I could go on and on and on about Alive With Spirits. If you are interested in taking your practice to the next level, integrating spirit work into your practice, building community, and becoming a spiritual activist, this is the book for you. If you are reading my blog, this is the book for you. I don't care who you are, this is the book for you. When you get it, read it straight through, including the exercises, but don't do any of the work. Just read it. Let it marinate, then pick it up again, this time with the intent of taking her message to heart and engaging in the exercises. I promise you will not be disappointed.





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Thursday, June 6, 2024

Magical and Medicinal Uses of Ginseng

Magical and Medicinal Uses of Ginseng

Gender: Masculine
Planet: Sun
Element: Fire
Powers: Beauty, Health, Love, Lust, Protection, Wishes
Magical Uses and History: Ginseng comes in several varieties, including American Ginseng (Panax quinquefolius) and Asian Ginseng (Panax ginseng). All varieties have been used in similar ways throughout history, but also have unique attributes depending on what type of ginseng you are using. 

The name ginseng is derived from the Chinese rénshēn or schinseng, which translates to "person plant root," which refers to the human-like shape of the roots that sports arm- and leg-like branches similar to that of mandrake. Because of its human-like qualities, ginseng has long been associated with magic and medicine, being used across multiple cultures all over the globe. One of the earliest records of ginseng can be found in Pharmacopoeia by Shen Nong. This Chinese text, which dates back to 169 AD, details the medicinal uses of ginseng in China, where it has been used for more than 2000 years. It is widely considered a cure-all, said to strengthen the body's five digestive organisms, remove bad energies, and calm the mind. In North America, American ginseng was used in similar ways by Indigenous tribes, with the root being used to make an eyewash by the Iroquois, steeped in water and drunk to alleviate sores, or pulverized and smoked to treat asthma. When ginseng first made its way to Europe, it was looked upon with disdain and fear, often confused with the toxic mandrake. It was banned for quite some time until it was reintroduced during the Renaissance through trade. Once it became widely accepted among European countries, the use of ginseng as a health aid spread. As such, ginseng can be used in healing and health spells, especially those for unknown ailments that afflict the body. According to the Doctrine of Signatures, ginseng is considered a cure-all as it is shaped like a man and, therefore able to aid in curing any ailment possessed by humans. Use the whole root to represent the sick person, add to healing sachets and bags, or burn as incense to promote health and wellbeing.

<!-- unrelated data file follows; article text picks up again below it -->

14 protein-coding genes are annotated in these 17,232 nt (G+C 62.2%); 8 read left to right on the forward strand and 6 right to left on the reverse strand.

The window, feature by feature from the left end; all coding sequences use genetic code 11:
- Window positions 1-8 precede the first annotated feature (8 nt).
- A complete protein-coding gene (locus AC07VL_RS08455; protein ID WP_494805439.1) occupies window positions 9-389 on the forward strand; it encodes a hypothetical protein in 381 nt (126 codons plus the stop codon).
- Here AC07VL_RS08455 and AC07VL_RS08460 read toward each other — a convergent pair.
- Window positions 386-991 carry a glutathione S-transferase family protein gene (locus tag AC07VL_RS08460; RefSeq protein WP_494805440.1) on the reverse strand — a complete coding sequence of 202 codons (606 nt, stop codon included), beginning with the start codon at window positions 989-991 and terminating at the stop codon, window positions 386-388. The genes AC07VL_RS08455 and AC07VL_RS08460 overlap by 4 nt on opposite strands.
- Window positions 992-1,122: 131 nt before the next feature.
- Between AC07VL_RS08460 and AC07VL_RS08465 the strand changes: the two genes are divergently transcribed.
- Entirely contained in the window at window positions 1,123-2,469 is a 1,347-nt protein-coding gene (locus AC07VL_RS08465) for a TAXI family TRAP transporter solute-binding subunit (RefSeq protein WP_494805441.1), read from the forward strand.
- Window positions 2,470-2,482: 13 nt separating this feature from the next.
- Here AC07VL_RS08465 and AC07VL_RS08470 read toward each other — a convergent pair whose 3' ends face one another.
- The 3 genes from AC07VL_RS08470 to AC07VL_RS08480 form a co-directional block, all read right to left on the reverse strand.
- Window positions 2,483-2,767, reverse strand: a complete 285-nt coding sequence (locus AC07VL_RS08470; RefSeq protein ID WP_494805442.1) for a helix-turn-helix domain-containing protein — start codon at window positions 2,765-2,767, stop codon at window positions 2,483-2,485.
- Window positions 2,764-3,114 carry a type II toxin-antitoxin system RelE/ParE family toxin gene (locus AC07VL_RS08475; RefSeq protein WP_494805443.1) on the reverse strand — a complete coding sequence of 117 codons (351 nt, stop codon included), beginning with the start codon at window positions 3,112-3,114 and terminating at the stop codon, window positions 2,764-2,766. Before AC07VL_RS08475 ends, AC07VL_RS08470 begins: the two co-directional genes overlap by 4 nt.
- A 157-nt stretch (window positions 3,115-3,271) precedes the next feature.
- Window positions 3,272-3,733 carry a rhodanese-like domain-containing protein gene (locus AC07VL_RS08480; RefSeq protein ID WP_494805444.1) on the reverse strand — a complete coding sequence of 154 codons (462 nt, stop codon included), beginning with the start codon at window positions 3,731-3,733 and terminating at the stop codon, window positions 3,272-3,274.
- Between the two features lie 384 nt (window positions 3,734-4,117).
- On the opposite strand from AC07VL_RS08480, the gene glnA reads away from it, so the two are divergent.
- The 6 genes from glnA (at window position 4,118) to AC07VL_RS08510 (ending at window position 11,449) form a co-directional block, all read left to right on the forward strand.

Despite its long history in medicine, ginseng is most commonly associated with love and lust, its warming properties attributing to increased blood flow, flushed skin, and sexual arousal. In traditional Chinese medicine, ginseng powder was used to treat erectile dysfunction and increase libido. Among the Meskwaki women of North America, ginseng was used to obtain and attract a husband when combined with mica, gelatin, and snake meat. The Pawnee also used ginseng as a love charm, while in the Penobscot tribe, ginseng was used to increase fertility in women. These practices were passed onto the colonists who arrived in the Americas and began creating their own aphrodisiacs. Some more common methods included adding ginseng to moonshine or mixing it with other herbs to make an infusion, while others called for ginseng to be soaked in Holy Oil which was then used to anoint male genitalia to increase sexual performance. Among practitioners of Hoodoo, ginseng root is often used to enhance male sexual prowess and to increase longevity. As such, ginseng can be used in spells for love and lust. Carry ginseng root to attract love, ensure sexual potency, enhance your beauty, or otherwise bring sexual desire. Burn ginseng powder to attract love, add to teas and potions to enhance libido or give to a lover to increase sexual desire or fertility.